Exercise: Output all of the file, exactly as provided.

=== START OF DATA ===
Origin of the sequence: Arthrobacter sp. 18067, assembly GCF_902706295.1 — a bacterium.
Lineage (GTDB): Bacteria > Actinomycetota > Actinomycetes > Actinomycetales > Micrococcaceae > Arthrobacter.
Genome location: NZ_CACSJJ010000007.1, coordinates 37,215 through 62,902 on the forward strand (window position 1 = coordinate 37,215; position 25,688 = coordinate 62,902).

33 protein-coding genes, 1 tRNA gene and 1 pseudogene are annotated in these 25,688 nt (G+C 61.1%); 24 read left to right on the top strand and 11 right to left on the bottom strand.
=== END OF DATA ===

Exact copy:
Origin of the sequence: Arthrobacter sp. 18067, assembly GCF_902706295.1 — a bacterium.
Lineage (GTDB): Bacteria > Actinomycetota > Actinomycetes > Actinomycetales > Micrococcaceae > Arthrobacter.
Genome location: NZ_CACSJJ010000007.1, coordinates 37,215 through 62,902 on the forward strand (window position 1 = coordinate 37,215; position 25,688 = coordinate 62,902).

33 protein-coding genes, 1 tRNA gene and 1 pseudogene are annotated in these 25,688 nt (G+C 61.1%); 24 read left to right on the top strand and 11 right to left on the bottom strand.